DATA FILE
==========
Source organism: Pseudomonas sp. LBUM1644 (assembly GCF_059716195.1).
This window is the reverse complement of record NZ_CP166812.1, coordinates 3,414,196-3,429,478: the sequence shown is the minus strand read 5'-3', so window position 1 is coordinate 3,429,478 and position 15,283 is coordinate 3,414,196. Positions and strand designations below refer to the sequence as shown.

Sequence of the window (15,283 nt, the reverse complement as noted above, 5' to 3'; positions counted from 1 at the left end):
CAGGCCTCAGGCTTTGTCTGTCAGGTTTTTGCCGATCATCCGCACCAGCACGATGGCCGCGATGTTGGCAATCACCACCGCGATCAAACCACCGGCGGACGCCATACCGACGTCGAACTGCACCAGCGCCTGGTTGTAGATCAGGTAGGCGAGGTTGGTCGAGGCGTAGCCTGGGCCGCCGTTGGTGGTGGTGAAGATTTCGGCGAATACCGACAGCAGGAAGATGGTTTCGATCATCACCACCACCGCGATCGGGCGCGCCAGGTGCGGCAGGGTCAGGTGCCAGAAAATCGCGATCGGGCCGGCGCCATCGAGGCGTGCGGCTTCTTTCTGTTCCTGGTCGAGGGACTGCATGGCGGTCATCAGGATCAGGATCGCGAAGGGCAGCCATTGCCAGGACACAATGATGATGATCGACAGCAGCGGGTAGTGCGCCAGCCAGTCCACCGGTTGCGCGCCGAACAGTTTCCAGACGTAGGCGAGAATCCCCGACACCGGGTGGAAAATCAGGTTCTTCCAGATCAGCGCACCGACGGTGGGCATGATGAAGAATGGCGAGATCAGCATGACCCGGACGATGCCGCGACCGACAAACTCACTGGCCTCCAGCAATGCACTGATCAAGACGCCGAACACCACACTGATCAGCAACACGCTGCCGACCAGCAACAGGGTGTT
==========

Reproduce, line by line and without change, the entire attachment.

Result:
Source organism: Pseudomonas sp. LBUM1644 (assembly GCF_059716195.1).
This window is the reverse complement of record NZ_CP166812.1, coordinates 3,414,196-3,429,478: the sequence shown is the minus strand read 5'-3', so window position 1 is coordinate 3,429,478 and position 15,283 is coordinate 3,414,196. Positions and strand designations below refer to the sequence as shown.

Sequence of the window (15,283 nt, the reverse complement as noted above, 5' to 3'; positions counted from 1 at the left end):
CAGGCCTCAGGCTTTGTCTGTCAGGTTTTTGCCGATCATCCGCACCAGCACGATGGCCGCGATGTTGGCAATCACCACCGCGATCAAACCACCGGCGGACGCCATACCGACGTCGAACTGCACCAGCGCCTGGTTGTAGATCAGGTAGGCGAGGTTGGTCGAGGCGTAGCCTGGGCCGCCGTTGGTGGTGGTGAAGATTTCGGCGAATACCGACAGCAGGAAGATGGTTTCGATCATCACCACCACCGCGATCGGGCGCGCCAGGTGCGGCAGGGTCAGGTGCCAGAAAATCGCGATCGGGCCGGCGCCATCGAGGCGTGCGGCTTCTTTCTGTTCCTGGTCGAGGGACTGCATGGCGGTCATCAGGATCAGGATCGCGAAGGGCAGCCATTGCCAGGACACAATGATGATGATCGACAGCAGCGGGTAGTGCGCCAGCCAGTCCACCGGTTGCGCGCCGAACAGTTTCCAGACGTAGGCGAGAATCCCCGACACCGGGTGGAAAATCAGGTTCTTCCAGATCAGCGCACCGACGGTGGGCATGATGAAGAATGGCGAGATCAGCATGACCCGGACGATGCCGCGACCGACAAACTCACTGGCCTCCAGCAATGCACTGATCAAGACGCCGAACACCACACTGATCAGCAACACGCTGCCGACCAGCAACAGGGTGTT